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Subject: FLICK

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DANIEL    Posted 01-25-2024 at 13:44:04 [URL] [DELETE]        [Reply] [Email]  
  • I have a 1050 8N Ford tractor that has been converted to 12 volt. I would like to get a 4 ft rototiller for my three small food plots. Are my tractor RPM's compatible with my using a rototiller? I read idle speed is 400 RPM and max is about 2000 rpm's. It does great with brush hog, with plow, and disc. Thoughts?? I thank yo in advance.

    John in Mich    Posted 01-25-2024 at 19:59:04 [URL] [DELETE]        [Reply] [No Email]  
  • Re: FLICK
  • I was always of the belief that a rototiller on an early Ford N was a no no. My belief was founded on a double gang rototiller that my father had bought at an auction and we tried to use. Our 8N had (and still has) the Sherman Combo transmission. No combination of gears were/are efficient to run that machine. We sold it.
    For years I read the same from all those who would know.
    Now, all that was thrown out the window about 7 years ago. A neighbor's son bought a rototiller from Tractor Supply and asked me to help hook it up to the 1953 NAA Jubilee.
    I went there ready to explain to them that the tractor was not set up to handle a rototiller, BUT, I helped connect it to the tractor. I was flabbergasted. Running in first gear the rototiller did a nice job. It did take a couple passes but the soil was nicely tilled, ready to plant. I'll grant that the area was NOT sod but soil turned the prior year. I believe the tiller gearing was designed to work with the Ford. I don't remember the manufacturer's name.

    Tim Daley (MI)    Posted 01-25-2024 at 17:05:17 [URL] [DELETE]        [Reply] [No Email]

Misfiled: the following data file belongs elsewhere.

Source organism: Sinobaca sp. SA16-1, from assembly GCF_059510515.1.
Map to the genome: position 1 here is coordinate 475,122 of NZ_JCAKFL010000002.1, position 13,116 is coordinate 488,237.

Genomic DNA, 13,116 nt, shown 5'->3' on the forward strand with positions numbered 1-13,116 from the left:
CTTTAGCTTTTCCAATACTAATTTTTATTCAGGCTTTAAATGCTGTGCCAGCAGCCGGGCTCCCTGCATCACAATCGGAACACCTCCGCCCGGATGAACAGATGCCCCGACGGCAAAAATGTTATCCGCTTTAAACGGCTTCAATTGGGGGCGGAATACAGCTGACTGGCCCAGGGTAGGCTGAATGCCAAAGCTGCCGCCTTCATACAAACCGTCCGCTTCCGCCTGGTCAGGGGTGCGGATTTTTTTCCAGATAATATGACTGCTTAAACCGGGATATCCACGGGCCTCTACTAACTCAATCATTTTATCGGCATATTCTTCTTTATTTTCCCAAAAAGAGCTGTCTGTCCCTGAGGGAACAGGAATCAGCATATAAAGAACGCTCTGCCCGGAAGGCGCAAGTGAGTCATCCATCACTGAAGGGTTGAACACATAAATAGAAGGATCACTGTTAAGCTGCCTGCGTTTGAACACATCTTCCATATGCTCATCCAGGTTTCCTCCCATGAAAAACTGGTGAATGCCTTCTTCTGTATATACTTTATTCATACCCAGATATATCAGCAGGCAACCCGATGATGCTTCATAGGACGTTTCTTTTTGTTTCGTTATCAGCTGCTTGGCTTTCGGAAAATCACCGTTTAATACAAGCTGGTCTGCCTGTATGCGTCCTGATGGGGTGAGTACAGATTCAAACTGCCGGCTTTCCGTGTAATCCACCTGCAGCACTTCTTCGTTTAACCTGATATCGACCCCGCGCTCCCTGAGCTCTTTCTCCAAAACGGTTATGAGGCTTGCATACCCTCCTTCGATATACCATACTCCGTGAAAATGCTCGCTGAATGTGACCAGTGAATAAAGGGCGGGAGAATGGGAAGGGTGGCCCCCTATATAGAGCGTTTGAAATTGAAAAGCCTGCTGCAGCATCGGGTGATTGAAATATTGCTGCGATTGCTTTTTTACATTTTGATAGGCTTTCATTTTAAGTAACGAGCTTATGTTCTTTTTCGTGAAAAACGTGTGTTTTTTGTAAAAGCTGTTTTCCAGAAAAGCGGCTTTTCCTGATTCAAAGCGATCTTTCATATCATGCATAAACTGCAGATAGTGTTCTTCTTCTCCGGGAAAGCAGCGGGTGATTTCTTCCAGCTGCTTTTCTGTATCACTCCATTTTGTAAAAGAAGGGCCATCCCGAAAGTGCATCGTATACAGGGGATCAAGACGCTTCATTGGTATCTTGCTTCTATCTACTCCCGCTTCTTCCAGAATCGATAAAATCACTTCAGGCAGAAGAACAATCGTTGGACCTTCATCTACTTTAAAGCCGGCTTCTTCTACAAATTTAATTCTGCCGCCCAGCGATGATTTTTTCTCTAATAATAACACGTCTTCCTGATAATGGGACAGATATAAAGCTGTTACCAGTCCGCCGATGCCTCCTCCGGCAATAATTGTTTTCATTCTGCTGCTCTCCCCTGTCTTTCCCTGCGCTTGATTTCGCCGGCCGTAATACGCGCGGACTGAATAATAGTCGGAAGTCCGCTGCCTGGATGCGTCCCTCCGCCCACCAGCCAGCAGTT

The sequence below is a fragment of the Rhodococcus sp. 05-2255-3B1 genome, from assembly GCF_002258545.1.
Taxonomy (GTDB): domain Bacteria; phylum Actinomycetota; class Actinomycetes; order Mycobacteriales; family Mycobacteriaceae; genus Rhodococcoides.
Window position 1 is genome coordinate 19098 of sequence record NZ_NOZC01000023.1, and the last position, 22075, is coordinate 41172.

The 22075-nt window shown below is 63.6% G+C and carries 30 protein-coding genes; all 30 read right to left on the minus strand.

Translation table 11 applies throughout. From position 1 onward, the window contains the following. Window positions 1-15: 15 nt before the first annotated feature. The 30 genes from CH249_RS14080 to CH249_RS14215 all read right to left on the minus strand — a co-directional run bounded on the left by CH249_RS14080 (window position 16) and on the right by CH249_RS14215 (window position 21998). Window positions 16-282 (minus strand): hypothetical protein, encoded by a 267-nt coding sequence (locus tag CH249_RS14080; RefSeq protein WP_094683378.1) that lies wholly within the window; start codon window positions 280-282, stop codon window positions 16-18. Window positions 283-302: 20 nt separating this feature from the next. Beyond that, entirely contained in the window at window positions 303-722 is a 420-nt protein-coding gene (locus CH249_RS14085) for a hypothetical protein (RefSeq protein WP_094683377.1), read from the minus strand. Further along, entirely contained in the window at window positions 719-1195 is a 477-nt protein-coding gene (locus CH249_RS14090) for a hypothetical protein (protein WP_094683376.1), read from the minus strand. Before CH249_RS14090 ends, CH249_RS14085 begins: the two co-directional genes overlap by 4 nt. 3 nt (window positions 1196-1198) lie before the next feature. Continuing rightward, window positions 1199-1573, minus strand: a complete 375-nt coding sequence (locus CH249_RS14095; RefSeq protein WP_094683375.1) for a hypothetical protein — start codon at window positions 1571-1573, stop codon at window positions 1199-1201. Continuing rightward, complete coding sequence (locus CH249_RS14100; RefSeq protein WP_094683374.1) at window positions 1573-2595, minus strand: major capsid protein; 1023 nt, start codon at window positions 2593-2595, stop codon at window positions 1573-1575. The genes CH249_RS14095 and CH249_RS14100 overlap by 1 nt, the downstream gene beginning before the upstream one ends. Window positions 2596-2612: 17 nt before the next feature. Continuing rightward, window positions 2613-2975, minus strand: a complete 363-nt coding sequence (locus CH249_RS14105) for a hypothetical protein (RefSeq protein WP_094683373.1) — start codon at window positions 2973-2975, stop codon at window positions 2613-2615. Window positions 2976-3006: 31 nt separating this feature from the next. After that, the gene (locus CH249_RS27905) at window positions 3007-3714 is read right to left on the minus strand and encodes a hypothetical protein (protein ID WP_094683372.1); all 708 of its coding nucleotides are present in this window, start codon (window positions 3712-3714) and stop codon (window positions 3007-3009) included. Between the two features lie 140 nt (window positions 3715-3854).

• Re: FLICK
  • You meant a 1950 8N. It should have the front mount distributor and the OEM Ballast Resistor, right? 6V or 12V, just be sure wiring is correct for whichever system. The N's aren't geared for Rototiller Use. You say you have a plow and a disc. Those are sufficient to work food plots and gardens. You could find an old Dearborn Spring Tooth Harrow and 2-Row Cultivator to add further. SEE MANUALS forum for more info & LINK. There was Howard Rotavator made but NLS and parts non-existent.


    Tim Daley (MI)

    Bruce(OR)    Posted 01-25-2024 at 18:39:48 [URL] [DELETE]        [Reply] [Email]  
  • Re: FLICK
  • Well FLICK, if you were closer to me, I have two of those 4 foot offset tillers looking for a new home. They can work without a reduction gear box but generally require two passes to get the job done.
    You can find new tines but the rest of the parts are NLA.

    Bruce(OR)    Posted 01-26-2024 at 00:37:34 [URL] [DELETE]        [Reply] [No Email]  
  • Re: FLICK
  • Ah yes, I forgot to mention. The typical tiller will need to spin the tines in order to raise it off the ground. This can be overcome with an implement transport transport lock from Redrockmfg. Once raised can be locked up and will not fall to the ground overnight. However, the Howard Rotovator tiller has a handle that allows the tiller to raise without spinning he tines and chewing up the ground.

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